The 2008 recession has been one of the biggest downturns in living memory. That said, many of the most severe effects of it have now eased. Most UK businesses have managed to get out the other side of it; but the fact is that it’s only a matter of time before they find themselves facing the same challenges, they saw a decade ago. For the past few years, economists have tipped us as being on the verge of the next big recession. And while their predictions have so far proved inaccurate, it’s only a matter of time before the next downturn hits.
With uncertain times ahead around the world, from Brexit to the possibility of a Chinese recession, it’s worth putting in the time now to analyse your supply chains. A small amount of analysis and preparation now means that you quickly adapt to change when you need to.
There are limits to what you do to strengthen your supply chain before a recession. And there’s little sense in trying to change your business model and supply chain when you don’t know when or how the next recession will affect you. But what you can do is work out how best to adapt, should a downturn hit. By assessing weak points now and ensuring that every link in your supply chain is as reliable as possible, you can guard against the worst outcomes.
Once a recession does hit, companies need to focus on two key aspects of their supply chain to stay on top: cost and efficiency. These are relevant at every step of the chain. Increased outgoings and smaller profits are the first effect recessions have on businesses. Orders are cancelled and customers are less inclined to spend money. However, you still need to uphold ongoing contracts with suppliers, even though you know that you’re going to have difficulty making back what you pay due to a drop-in demand. The end result is an increased inventory that shows no signs of being sold. The problem can be made far worse if a supply chain isn’t already operating efficiently. Many industries today work on a ‘Just on time’ approach – assuming that reliable demand means a constant turnover of stock, with the minimum amount of inventory left in storage.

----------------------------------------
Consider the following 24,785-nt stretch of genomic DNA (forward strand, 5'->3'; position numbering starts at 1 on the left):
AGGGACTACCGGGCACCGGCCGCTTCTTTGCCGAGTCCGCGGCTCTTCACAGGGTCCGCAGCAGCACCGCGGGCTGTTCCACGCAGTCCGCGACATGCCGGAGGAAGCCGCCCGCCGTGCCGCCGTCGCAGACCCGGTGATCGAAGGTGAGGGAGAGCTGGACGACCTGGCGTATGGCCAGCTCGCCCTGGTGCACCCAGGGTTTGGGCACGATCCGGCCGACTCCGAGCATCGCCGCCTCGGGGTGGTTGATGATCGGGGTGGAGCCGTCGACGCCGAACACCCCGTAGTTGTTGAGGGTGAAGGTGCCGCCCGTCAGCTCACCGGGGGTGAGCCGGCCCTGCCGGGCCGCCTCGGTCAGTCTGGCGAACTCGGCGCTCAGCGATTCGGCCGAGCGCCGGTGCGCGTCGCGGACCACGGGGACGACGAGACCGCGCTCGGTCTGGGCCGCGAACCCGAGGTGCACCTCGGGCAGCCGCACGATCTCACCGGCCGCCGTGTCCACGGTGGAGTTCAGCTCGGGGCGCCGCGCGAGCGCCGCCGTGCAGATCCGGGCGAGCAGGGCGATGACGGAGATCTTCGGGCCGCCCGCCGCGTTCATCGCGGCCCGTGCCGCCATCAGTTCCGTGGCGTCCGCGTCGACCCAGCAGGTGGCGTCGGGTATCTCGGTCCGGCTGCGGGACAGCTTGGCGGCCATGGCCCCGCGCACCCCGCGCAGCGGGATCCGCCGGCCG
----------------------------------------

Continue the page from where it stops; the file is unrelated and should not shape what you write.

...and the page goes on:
A serious recession will affect every link in the chain, limiting efficiency, increasing spending on storage, and forcing you to cut your outgoings.
Inefficient supply chains can survive during the good times. But once things start getting squeezed in a recession, you need to ensure everything is functioning as smoothly as possible. Economic downturns are unpredictable, but most businesses can adapt and get through them, if they make decisions with an eye on the long, rather than short term. It’s easy to make the mistake of cutting costs at every juncture, in the hope that short-term savings will be enough to keep things going. Ultimately, it’s a better idea to focus on changes that can bring long term success, rather than indiscriminately cutting costs in the hope of weathering the storm. But cutting costs in the right places can make the difference between success and failure.
It may seem counterintuitive to plan for the good times when in the midst of a recession. But companies that can keep functioning at a lower level, rather than simply running on a skeleton crew, have a much better chance of making the most of things when the economy improves. An efficient (and cost-efficient) supply chain lets your business stay afloat. It also means you don’t need to make drastic changes that will limit your potential once a recession has passed by.
Ultimately, the most important thing for any business looking to prepare for the next recession is to ensure a degree of flexibility. Businesses have a limited ability to plan ahead for a recession, as it’s impossible to know how it will affect you. Flexibility of workforce, risk-aware contracts with suppliers, and a variable-cost structure are all measures that can be developed during good times. However, once a recession does hit, the most important thing is to be able to get immediate data on every aspect of your supply chain. Without reliable up-to-date information, it’s impossible to adjust and ensure that turnover remains high, and outgoings are low. Supply chain planning solutions let you respond to events as they unfold. They also let you plan ahead, providing a detailed understanding of your supply chain based on solid facts. With the necessary information, you can plan ahead during the good times. And if a recession does hit, reliable data means you can quickly adapt your supply chain and stay a step ahead of the downturn.